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Overcoming PEPP challenges – cost-effectively and efficiently

by Andreas Pretzsch / 1. December 2021

With the introduction of the European pension PEPP, the EU has created a voluntary cross-border pension solution designed to complement existing pension products in a contemporary way. The European pension creates numerous opportunities, but implementation poses a number of challenges for providers and their IT systems. Below is an overview of the challenges and criticisms as well as possible solutions.

Cost cap for Basic PEPP

In particular, the cost cap provided for in the Basic PEPP, which must not exceed one per cent of annual contributions, has been criticised. The German Insurance Association (GDV) considers the cost cap to be too low, according to a position paper dated 12 December 2019. However, the Basic PEPP, which must be offered by every provider, is only one of six product variants. The other five variants are subject to much less stringent requirements and allow for a completely different cost structure. With a modern management system, insurance companies can take advantage of this flexibility and bring more profitable PEPP products to market in addition to the Basic PEPP.

Online sales as a central sales channel

PEPP is a complex product, mainly due to the regulatory framework and the different investment options. According to the wishes of the EU authorities, online distribution is to be the central sales channel for European pensions. Experts doubt, however, that purely online sales will suffice. ‘Whether a fundamentally consulting-intensive topic such as pensions can be sold entirely online is questionable,’ said Michael Hoppstädter, Managing Director of the consulting company Longial, in a press release dated 19 April 2021. He does not see traditional sales via banks, insurance representatives and brokers working with PEPP. Hoppstädter fears that this is hardly feasible with the planned cost cap.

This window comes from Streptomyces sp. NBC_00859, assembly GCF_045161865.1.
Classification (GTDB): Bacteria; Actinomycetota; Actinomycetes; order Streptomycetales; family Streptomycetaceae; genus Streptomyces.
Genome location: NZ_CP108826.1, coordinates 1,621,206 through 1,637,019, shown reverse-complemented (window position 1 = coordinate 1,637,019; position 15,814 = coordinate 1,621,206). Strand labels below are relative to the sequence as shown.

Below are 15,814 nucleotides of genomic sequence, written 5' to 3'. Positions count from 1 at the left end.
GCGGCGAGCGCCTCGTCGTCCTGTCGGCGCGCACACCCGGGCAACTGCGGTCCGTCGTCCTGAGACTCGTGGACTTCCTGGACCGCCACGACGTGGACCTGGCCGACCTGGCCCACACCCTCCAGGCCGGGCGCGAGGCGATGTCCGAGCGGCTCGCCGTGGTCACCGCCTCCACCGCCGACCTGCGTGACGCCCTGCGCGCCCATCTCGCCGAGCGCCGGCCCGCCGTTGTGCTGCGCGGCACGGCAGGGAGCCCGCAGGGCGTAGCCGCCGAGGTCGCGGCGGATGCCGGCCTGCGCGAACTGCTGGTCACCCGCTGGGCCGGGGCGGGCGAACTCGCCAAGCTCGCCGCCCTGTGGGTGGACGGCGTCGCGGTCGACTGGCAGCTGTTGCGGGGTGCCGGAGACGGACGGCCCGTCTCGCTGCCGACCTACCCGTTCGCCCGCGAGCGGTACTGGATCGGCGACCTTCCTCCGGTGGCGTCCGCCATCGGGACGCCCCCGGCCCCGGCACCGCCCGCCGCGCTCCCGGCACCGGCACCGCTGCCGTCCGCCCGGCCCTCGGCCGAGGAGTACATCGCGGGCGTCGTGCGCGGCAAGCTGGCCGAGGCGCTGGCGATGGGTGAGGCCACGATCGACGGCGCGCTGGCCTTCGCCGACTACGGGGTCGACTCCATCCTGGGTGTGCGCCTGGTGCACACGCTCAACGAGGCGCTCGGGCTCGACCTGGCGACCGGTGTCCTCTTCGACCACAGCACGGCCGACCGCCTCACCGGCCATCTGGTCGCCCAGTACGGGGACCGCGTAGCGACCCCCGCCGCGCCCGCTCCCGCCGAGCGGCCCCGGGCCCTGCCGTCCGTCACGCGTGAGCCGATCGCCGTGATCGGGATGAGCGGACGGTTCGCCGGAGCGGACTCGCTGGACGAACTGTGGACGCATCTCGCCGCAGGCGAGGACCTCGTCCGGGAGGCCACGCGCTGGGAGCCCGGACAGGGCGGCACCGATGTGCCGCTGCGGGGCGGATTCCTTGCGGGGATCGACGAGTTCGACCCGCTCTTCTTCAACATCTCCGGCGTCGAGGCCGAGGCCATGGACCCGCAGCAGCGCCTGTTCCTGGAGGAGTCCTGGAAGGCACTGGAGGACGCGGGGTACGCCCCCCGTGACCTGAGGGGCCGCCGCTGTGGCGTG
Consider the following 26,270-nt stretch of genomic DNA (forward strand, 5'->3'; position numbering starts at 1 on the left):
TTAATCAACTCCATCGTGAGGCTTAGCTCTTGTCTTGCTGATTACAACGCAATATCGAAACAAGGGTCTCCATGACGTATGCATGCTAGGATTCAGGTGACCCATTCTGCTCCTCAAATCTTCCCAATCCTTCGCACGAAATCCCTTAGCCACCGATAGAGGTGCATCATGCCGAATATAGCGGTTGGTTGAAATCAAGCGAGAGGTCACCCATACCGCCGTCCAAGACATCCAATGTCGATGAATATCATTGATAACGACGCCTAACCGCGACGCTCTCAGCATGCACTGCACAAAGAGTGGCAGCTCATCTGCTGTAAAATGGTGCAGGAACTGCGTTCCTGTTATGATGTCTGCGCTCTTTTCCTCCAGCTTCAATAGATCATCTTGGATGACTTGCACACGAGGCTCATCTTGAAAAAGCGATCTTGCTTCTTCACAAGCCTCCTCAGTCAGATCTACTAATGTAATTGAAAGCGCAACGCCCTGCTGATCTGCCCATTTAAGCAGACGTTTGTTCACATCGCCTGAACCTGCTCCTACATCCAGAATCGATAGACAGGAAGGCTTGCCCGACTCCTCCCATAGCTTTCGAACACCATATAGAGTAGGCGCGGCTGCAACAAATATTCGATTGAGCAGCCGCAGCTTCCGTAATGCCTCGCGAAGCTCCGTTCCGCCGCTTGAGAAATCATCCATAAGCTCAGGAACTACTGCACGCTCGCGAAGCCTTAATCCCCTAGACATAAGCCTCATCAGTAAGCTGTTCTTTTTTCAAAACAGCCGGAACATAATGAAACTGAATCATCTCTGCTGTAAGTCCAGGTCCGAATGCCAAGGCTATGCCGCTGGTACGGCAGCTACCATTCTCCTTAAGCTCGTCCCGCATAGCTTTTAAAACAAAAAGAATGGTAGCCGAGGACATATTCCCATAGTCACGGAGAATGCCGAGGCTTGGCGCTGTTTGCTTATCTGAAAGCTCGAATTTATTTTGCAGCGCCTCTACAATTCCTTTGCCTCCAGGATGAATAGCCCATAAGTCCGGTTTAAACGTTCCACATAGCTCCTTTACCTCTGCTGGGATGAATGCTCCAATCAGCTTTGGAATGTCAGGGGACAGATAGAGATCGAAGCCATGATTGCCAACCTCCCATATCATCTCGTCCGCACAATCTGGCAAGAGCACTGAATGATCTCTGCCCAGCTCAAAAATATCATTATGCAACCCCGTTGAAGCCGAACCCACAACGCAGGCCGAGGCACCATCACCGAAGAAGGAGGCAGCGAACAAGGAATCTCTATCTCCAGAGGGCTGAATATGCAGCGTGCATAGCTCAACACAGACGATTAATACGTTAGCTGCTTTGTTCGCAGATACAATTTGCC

This makes it even more important for potential providers to expand and improve their digital sales channels. With optimally designed online sales combined with a modern management system, the cost cap of one per cent for Basic PEPP can also be met. Efficient online sales are also urgently needed in view of new competitors. The traditional pension providers are competing with insurtechs, fintechs and asset managers, who are also allowed to offer the new European pension and whose digital business models are already much more advanced.

Premium guarantee for Basic PEPP

Another challenge is the premium guarantee provided for in the Basic PEPP. With this standard variant, providers have to ensure that the customer recovers their capital. This can be achieved, for example, by means of an annual premium guarantee (hard guarantee). In this case, capital preservation is ensured by a low-risk investment strategy.

However, in view of persistently low interest rates, premium guarantees are difficult to implement in pensions. Under the current conditions, a gross premium guarantee is increasingly difficult to present, according to a result report published in February 2021 by the German Association of Actuaries (DAV) on guarantees for company pension schemes in the low-interest environment.